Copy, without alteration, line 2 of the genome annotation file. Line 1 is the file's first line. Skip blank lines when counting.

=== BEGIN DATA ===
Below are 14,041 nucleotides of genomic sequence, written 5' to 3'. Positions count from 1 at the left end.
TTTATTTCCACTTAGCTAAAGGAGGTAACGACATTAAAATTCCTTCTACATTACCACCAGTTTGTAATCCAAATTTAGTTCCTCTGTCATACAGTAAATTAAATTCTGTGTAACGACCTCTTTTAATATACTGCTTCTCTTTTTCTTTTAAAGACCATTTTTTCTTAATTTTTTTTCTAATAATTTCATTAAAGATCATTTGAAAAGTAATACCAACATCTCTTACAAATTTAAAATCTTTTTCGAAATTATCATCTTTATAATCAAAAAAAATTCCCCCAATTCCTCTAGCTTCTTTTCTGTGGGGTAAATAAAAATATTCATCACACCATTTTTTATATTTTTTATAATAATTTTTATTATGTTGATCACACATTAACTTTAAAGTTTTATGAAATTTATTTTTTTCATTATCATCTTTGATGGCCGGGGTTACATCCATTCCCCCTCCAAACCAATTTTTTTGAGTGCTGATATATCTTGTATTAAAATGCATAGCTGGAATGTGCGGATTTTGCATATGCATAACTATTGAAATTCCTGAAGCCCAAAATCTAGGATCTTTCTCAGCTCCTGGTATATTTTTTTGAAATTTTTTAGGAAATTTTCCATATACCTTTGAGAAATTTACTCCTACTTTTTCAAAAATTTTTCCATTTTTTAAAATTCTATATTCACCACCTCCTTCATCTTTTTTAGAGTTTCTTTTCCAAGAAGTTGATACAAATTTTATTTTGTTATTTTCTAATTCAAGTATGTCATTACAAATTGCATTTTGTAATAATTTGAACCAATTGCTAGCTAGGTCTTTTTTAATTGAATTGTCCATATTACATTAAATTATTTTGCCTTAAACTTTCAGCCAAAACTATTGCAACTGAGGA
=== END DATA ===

TTTATTTCCACTTAGCTAAAGGAGGTAACGACATTAAAATTCCTTCTACATTACCACCAGTTTGTAATCCAAATTTAGTTCCTCTGTCATACAGTAAATTAAATTCTGTGTAACGACCTCTTTTAATATACTGCTTCTCTTTTTCTTTTAAAGACCATTTTTTCTTAATTTTTTTTCTAATAATTTCATTAAAGATCATTTGAAAAGTAATACCAACATCTCTTACAAATTTAAAATCTTTTTCGAAATTATCATCTTTATAATCAAAAAAAATTCCCCCAATTCCTCTAGCTTCTTTTCTGTGGGGTAAATAAAAATATTCATCACACCATTTTTTATATTTTTTATAATAATTTTTATTATGTTGATCACACATTAACTTTAAAGTTTTATGAAATTTATTTTTTTCATTATCATCTTTGATGGCCGGGGTTACATCCATTCCCCCTCCAAACCAATTTTTTTGAGTGCTGATATATCTTGTATTAAAATGCATAGCTGGAATGTGCGGATTTTGCATATGCATAACTATTGAAATTCCTGAAGCCCAAAATCTAGGATCTTTCTCAGCTCCTGGTATATTTTTTTGAAATTTTTTAGGAAATTTTCCATATACCTTTGAGAAATTTACTCCTACTTTTTCAAAAATTTTTCCATTTTTTAAAATTCTATATTCACCACCTCCTTCATCTTTTTTAGAGTTTCTTTTCCAAGAAGTTGATACAAATTTTATTTTGTTATTTTCTAATTCAAGTATGTCATTACAAATTGCATTTTGTAATAATTTGAACCAATTGCTAGCTAGGTCTTTTTTAATTGAATTGTCCATATTACATTAAATTATTTTGCCTTAAACTTTCAGCCAAAACTATTGCAACTGAGGA